The likelihood of a non-violent outcome was always doubtful. The only demands made by the hostage-takers that we know of were that four men present themselves together inside the school: The President of North Ossetia, Dzasokhov; the President of Ingushetia, Zyazikov; the eminent paediatrician Roshal, who had assisted at the Moscow Theatre siege two years previously; and Aslakhanov, President Putin's special advisor on the south of Russia.

This never happened. It was probably always, to use a currently fashionable term (hoping to kill it off quickly through deliberate overuse), a zero-sum game. The siege was constructed, almost certainly by Shamil Basaev, as a killing-field, a message, an exercise in retribution and in purest terror.

All over the world we saw the raw footage of attrition, confusion, hostages gunned down by both sides as they fled. Children brought out dead, bleeding, unconscious, stripped to their underwear, to the townspeople who had stood vigil for three days, taken to hospital in the backs of the cars of their families and friends.

If the event happened again tomorrow, would it be any different?

Probably not, thinks Phillips. But we would see less of it. Since Beslan, there has been no live outside broadcast of any other domestic catastrophe from Russia.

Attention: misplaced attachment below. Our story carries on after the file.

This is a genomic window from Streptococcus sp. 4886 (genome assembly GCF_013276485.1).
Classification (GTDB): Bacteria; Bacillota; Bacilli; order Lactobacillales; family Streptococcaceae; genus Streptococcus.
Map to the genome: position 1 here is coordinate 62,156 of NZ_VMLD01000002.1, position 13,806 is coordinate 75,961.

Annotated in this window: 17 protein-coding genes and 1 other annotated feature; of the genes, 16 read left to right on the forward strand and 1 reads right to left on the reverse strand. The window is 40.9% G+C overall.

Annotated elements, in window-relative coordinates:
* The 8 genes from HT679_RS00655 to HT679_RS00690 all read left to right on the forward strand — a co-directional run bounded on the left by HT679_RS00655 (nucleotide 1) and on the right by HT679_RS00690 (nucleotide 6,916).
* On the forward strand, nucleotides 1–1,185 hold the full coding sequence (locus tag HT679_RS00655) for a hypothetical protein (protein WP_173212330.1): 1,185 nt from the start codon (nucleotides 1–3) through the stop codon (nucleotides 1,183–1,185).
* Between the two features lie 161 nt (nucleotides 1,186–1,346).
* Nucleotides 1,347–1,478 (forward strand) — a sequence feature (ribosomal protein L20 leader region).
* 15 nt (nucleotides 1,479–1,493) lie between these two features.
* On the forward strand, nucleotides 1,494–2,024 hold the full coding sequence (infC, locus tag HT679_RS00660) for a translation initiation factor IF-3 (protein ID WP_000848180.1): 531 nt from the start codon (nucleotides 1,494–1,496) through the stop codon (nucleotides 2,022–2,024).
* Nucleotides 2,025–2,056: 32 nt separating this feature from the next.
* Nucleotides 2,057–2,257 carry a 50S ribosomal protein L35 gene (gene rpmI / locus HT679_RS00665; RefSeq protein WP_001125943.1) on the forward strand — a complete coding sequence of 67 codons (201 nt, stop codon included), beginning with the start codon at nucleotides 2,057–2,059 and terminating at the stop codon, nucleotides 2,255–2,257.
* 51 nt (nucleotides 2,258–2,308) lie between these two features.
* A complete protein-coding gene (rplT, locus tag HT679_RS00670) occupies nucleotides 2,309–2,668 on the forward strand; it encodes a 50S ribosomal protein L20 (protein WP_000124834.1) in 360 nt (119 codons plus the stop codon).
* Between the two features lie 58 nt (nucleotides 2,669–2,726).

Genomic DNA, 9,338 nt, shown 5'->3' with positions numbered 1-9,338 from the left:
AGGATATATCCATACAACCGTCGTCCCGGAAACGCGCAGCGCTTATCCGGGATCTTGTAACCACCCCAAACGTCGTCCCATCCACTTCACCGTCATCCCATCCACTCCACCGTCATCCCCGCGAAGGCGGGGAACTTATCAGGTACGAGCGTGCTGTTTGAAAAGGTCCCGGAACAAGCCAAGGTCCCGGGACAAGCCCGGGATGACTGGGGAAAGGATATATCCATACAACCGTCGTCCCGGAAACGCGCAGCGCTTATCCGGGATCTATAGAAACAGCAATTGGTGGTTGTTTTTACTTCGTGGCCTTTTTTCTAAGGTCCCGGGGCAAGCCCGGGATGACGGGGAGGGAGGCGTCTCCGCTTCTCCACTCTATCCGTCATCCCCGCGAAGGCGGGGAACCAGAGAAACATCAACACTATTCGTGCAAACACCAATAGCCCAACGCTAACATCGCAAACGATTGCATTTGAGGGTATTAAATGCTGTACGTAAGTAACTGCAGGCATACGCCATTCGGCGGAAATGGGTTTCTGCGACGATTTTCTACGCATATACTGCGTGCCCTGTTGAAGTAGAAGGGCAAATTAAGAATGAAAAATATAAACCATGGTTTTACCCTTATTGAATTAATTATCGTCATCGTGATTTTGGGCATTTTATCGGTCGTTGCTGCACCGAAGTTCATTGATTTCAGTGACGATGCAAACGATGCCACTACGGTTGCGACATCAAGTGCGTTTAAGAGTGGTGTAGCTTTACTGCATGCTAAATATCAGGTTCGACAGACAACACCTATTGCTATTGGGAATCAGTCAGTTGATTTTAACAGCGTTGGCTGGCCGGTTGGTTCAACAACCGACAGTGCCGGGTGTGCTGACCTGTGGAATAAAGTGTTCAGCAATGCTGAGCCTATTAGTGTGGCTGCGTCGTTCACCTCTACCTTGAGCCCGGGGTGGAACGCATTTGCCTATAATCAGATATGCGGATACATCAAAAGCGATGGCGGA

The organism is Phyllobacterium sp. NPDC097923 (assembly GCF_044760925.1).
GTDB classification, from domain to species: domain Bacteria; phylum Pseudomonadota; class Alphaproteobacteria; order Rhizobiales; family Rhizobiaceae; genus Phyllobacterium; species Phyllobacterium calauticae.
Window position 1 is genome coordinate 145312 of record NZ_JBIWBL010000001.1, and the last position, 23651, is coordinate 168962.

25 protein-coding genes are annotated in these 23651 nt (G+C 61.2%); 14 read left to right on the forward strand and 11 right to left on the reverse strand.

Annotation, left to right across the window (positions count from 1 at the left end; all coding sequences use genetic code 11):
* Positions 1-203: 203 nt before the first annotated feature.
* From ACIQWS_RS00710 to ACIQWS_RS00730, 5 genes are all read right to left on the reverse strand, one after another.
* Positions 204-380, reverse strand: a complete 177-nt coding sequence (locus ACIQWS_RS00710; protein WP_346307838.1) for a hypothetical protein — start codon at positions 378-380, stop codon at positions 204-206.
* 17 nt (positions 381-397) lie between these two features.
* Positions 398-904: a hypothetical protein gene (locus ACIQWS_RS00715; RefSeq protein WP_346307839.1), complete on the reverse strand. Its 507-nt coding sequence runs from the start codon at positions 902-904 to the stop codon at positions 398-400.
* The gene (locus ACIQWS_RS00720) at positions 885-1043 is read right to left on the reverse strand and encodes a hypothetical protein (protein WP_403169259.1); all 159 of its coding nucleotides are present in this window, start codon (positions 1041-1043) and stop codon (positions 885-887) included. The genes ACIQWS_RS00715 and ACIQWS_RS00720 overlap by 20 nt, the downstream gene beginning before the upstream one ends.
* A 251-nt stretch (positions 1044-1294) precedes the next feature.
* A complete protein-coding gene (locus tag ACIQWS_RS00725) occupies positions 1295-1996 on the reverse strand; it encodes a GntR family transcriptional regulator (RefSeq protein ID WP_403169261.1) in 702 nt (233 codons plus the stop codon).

The violence continues. In the last two months the vice mayor of Vladikavkaz, capital of North Ossetia, about twelve miles north of Beslan, has been shot at, and the Mayor shot and killed. A female suicide bomber blew up a minibus full of cinema-goers. Policemen have been shot and killed. A special report on Russia in The Economist (November 2008) claims the number of attacks on police by Islamist militants, both Chechen and Ingush, has almost doubled in Ingushetia.

Timothy Phillips' book is important; forensically exact, modest in tone, sensitive to the complexities of grief and guilt, their dark traps. It speaks of a long patient compassionate and fully lived immersion in his subject. Perhaps because of his own identity as a Northern Irishman, he refuses despair. In an intimate seminar at Pushkin House, London, in November 2008, he ended his talk on a determinedly optimistic note.

The orphaned people of Beslan have recently opened their homes to several hundred homeless children, refugees from the Russian-Georgian-South Ossetian war.

Footnote:

'Beslan: The Tragedy of School No. 1' (Published by Granta, May 2007)
Timothy Phillips worked as translator on BBC documentaries on Beslan.
He has travelled extensively in Russia and the Caucasus. In 2007 he gave
the first Anna Politkovskaya Memorial Lecture. Politkovskaya, a
journalist working for the radical paper Novaya Gazeta, wrote on the
wars in Chechnya and Ingushetia, and the state of the Russian Army.